While I would never presume to know what you have read or not read, here are five Irish novels that you may not have heard of. All are excellent reads and deserving of a far wider audience.
The books have been arranged in alphabetical order by author’s name — hyperlinks will take you to my full reviews:
‘The Pilgrimage’ by John Broderick (1961)
The Pilgrimage was banned by the Irish Censorship Board upon publication in 1961. I’m not surprised. Even now it has the power to shock. Set during the 1950s, it is about what happens to ordinary men and women when the Catholic Church tries to control sex and sexuality. And it peels back the facade to show how women and gay men were affected by the hypocrisy at the heart of its religious doctrine. The story is largely told through the eyes of an upstanding Church-going woman who has a secret life in which she seeks out casual encounters with strange men, the consequences of which are rather devastating…
Carlo Gébler’s The Dead Eight is based on a true story in which police framed an innocent man for the murder of a prostitute in rural Ireland in 1940. The man, Harry Gleeson, was hanged at Mountjoy Prison the following year. Gébler’s dramatic retelling of events is less about Gleeson and more about the murder victim, Moll McCarthy, who was found lying in a field with two fatal shotgun wounds — in fact, one side of her face had been blown away. Mixing fact with fiction, this is a riveting tale about an impoverished and uneducated woman who became an unwitting pawn in a dangerous game involving the IRA and the police.
The Devil I Know is an extraordinarily funny satire about the collapse of the Irish economy following the 2008 global financial crisis. This Faustian tale is set over 10 days in March, 2016, when Tristram St Lawrence, 13th Earl of Howth, is giving evidence at a public inquiry into the collapse of the Irish economy. His lurid, fantastical tale, which is laugh-out-loud funny in places, highlights the stupidity, idiocy and foolhardiness of a succession of builders, bankers, politicians, developers and businessmen who put their own greed above all else. This is a morality tale of the finest order.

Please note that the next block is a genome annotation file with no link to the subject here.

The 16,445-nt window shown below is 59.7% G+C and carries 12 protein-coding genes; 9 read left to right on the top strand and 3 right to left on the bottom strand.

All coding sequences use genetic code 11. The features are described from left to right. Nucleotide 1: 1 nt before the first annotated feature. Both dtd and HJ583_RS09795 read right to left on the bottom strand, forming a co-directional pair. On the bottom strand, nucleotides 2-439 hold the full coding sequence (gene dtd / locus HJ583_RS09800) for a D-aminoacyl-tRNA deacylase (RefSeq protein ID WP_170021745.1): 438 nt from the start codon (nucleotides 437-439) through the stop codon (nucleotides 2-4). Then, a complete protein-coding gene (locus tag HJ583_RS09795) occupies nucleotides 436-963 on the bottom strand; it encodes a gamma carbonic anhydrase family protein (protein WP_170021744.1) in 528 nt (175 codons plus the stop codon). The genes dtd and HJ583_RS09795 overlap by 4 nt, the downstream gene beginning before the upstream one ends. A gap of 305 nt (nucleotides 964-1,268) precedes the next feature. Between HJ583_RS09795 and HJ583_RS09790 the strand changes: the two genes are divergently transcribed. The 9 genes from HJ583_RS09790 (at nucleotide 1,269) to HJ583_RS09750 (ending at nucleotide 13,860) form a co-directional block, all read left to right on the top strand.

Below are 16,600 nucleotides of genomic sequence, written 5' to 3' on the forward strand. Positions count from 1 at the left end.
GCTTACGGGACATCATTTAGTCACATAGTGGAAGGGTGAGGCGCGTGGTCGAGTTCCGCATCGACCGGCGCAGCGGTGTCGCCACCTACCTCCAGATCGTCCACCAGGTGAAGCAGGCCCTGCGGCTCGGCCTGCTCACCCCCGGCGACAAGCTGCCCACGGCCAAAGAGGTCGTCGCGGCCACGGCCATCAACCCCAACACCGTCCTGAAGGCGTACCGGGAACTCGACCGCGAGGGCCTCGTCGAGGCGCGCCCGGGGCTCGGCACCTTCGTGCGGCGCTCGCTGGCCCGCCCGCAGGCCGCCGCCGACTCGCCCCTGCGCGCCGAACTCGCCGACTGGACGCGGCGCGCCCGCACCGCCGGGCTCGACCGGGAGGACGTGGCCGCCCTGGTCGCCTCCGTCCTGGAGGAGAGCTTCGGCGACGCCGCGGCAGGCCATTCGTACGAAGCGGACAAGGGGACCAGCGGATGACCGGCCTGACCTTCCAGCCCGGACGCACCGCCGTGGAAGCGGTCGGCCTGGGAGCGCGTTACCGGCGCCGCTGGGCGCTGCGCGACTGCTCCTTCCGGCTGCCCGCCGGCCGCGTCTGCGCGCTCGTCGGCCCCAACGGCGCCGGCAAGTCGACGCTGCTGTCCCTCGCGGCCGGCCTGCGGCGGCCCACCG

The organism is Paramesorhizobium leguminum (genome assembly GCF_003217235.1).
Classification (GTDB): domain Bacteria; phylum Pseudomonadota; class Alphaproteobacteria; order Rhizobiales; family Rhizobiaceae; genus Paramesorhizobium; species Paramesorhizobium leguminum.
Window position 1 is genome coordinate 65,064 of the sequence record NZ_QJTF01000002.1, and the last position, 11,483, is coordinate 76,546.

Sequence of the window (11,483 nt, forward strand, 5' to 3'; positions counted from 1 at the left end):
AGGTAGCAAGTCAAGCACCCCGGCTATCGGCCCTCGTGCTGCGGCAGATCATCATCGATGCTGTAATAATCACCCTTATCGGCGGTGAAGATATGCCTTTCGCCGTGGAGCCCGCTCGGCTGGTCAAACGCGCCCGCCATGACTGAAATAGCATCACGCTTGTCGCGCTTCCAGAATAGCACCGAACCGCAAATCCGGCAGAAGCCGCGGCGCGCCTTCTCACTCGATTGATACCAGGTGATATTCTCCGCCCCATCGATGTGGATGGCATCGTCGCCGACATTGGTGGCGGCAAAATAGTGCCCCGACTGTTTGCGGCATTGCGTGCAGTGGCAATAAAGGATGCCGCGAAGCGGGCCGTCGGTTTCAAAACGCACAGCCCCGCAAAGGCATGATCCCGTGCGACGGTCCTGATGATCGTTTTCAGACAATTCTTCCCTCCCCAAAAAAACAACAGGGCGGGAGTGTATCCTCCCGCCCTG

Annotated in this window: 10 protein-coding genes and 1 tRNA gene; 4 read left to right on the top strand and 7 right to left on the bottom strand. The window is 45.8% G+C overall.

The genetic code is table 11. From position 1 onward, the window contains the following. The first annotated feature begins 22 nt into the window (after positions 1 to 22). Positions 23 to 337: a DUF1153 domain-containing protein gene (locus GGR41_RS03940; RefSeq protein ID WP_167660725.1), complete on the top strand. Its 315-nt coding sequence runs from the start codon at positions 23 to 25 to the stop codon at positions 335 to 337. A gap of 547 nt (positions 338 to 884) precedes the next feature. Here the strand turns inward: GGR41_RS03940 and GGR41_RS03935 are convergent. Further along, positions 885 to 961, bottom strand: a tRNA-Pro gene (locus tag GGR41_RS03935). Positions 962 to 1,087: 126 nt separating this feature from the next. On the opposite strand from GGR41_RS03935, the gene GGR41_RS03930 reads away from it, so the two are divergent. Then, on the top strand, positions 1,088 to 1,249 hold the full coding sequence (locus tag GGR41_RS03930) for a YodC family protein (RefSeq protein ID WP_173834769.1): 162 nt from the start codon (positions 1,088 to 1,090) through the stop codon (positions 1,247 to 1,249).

Leaving Ardglass is about two Irish brothers whose lives follow vastly different trajectories. When the younger brother, Tom, the narrator of the story, heads to London in the summer of 1961 to work on the construction sites run by his older brother, much of what he witnesses challenges his value system and opens his eyes to the ways of the world. The story is shocking in places, but its depiction of the truly tough and knockabout lives that Irish immigrants were forced to live at the time is unparalleled — and incredibly moving. It’s one of the best Irish novels I’ve ever read.
The Last Fine Summer is set in rural Ireland in the mid-1990s. It is narrated by Tim, a 29-year-old school teacher, who is grieving over the loss of his much younger lover, whom he addresses directly in a series of letters. This narrative is undercut with the story of Tim’s previous love affair with his best friend 10 years earlier. Much of the story is about teenagers finding their feet, negotiating that “last summer” when school ends and the rest of their lives begin, but it’s also about the relationship between fathers and sons. Sadly, the book is out of print, but it’s worth hunting out second-hand copies, because this is a powerful novel about love and loss, death and remorse. It is John McGahern-like in its depiction of the passing seasons, of rural life, close-knit communities and the ways in which education can help you rise above your circumstances.
Have you read any of these books? Or can you recommend another Irish novel that deserves a wider audience?